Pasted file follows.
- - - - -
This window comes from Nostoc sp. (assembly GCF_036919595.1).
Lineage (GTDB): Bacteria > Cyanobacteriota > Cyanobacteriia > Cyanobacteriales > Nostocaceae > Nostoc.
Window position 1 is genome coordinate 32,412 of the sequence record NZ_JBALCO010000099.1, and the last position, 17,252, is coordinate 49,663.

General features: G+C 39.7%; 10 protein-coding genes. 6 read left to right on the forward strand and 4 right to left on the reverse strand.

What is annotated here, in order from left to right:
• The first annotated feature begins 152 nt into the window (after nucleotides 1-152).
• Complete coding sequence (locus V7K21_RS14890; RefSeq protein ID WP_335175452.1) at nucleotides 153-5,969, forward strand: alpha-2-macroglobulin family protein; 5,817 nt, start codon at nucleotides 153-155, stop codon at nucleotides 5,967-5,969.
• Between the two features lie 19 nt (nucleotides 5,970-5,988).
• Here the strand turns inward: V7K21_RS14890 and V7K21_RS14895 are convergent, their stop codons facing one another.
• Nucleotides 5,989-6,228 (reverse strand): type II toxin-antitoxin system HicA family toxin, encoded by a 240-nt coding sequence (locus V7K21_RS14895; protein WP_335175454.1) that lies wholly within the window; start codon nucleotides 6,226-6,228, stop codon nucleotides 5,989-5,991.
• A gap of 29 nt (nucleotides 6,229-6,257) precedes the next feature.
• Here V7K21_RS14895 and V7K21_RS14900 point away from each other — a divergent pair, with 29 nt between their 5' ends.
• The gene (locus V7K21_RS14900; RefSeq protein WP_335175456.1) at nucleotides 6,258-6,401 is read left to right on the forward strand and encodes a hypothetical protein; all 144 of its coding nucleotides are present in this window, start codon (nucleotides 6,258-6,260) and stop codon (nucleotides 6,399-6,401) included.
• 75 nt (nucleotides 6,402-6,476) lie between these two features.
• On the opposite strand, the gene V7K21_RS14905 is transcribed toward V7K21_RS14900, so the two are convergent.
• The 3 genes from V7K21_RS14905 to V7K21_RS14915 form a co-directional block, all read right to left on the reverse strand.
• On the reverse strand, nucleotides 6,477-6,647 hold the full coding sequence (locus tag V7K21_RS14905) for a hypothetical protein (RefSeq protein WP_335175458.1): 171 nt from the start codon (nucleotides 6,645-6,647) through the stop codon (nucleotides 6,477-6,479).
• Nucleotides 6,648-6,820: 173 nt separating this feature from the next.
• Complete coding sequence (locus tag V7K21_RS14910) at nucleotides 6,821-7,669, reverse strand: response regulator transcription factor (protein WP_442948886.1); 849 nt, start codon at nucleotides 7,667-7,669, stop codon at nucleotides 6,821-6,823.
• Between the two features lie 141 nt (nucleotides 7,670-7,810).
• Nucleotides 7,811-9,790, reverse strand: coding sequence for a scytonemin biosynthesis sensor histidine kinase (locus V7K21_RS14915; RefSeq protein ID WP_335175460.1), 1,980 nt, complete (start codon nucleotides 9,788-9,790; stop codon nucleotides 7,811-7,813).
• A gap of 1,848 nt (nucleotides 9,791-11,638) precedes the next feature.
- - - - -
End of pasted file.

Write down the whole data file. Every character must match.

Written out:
This window comes from Nostoc sp. (assembly GCF_036919595.1).
Lineage (GTDB): Bacteria > Cyanobacteriota > Cyanobacteriia > Cyanobacteriales > Nostocaceae > Nostoc.
Window position 1 is genome coordinate 32,412 of the sequence record NZ_JBALCO010000099.1, and the last position, 17,252, is coordinate 49,663.

General features: G+C 39.7%; 10 protein-coding genes. 6 read left to right on the forward strand and 4 right to left on the reverse strand.

What is annotated here, in order from left to right:
• The first annotated feature begins 152 nt into the window (after nucleotides 1-152).
• Complete coding sequence (locus V7K21_RS14890; RefSeq protein ID WP_335175452.1) at nucleotides 153-5,969, forward strand: alpha-2-macroglobulin family protein; 5,817 nt, start codon at nucleotides 153-155, stop codon at nucleotides 5,967-5,969.
• Between the two features lie 19 nt (nucleotides 5,970-5,988).
• Here the strand turns inward: V7K21_RS14890 and V7K21_RS14895 are convergent, their stop codons facing one another.
• Nucleotides 5,989-6,228 (reverse strand): type II toxin-antitoxin system HicA family toxin, encoded by a 240-nt coding sequence (locus V7K21_RS14895; protein WP_335175454.1) that lies wholly within the window; start codon nucleotides 6,226-6,228, stop codon nucleotides 5,989-5,991.
• A gap of 29 nt (nucleotides 6,229-6,257) precedes the next feature.
• Here V7K21_RS14895 and V7K21_RS14900 point away from each other — a divergent pair, with 29 nt between their 5' ends.
• The gene (locus V7K21_RS14900; RefSeq protein WP_335175456.1) at nucleotides 6,258-6,401 is read left to right on the forward strand and encodes a hypothetical protein; all 144 of its coding nucleotides are present in this window, start codon (nucleotides 6,258-6,260) and stop codon (nucleotides 6,399-6,401) included.
• 75 nt (nucleotides 6,402-6,476) lie between these two features.
• On the opposite strand, the gene V7K21_RS14905 is transcribed toward V7K21_RS14900, so the two are convergent.
• The 3 genes from V7K21_RS14905 to V7K21_RS14915 form a co-directional block, all read right to left on the reverse strand.
• On the reverse strand, nucleotides 6,477-6,647 hold the full coding sequence (locus tag V7K21_RS14905) for a hypothetical protein (RefSeq protein WP_335175458.1): 171 nt from the start codon (nucleotides 6,645-6,647) through the stop codon (nucleotides 6,477-6,479).
• Nucleotides 6,648-6,820: 173 nt separating this feature from the next.
• Complete coding sequence (locus tag V7K21_RS14910) at nucleotides 6,821-7,669, reverse strand: response regulator transcription factor (protein WP_442948886.1); 849 nt, start codon at nucleotides 7,667-7,669, stop codon at nucleotides 6,821-6,823.
• Between the two features lie 141 nt (nucleotides 7,670-7,810).
• Nucleotides 7,811-9,790, reverse strand: coding sequence for a scytonemin biosynthesis sensor histidine kinase (locus V7K21_RS14915; RefSeq protein ID WP_335175460.1), 1,980 nt, complete (start codon nucleotides 9,788-9,790; stop codon nucleotides 7,811-7,813).
• A gap of 1,848 nt (nucleotides 9,791-11,638) precedes the next feature.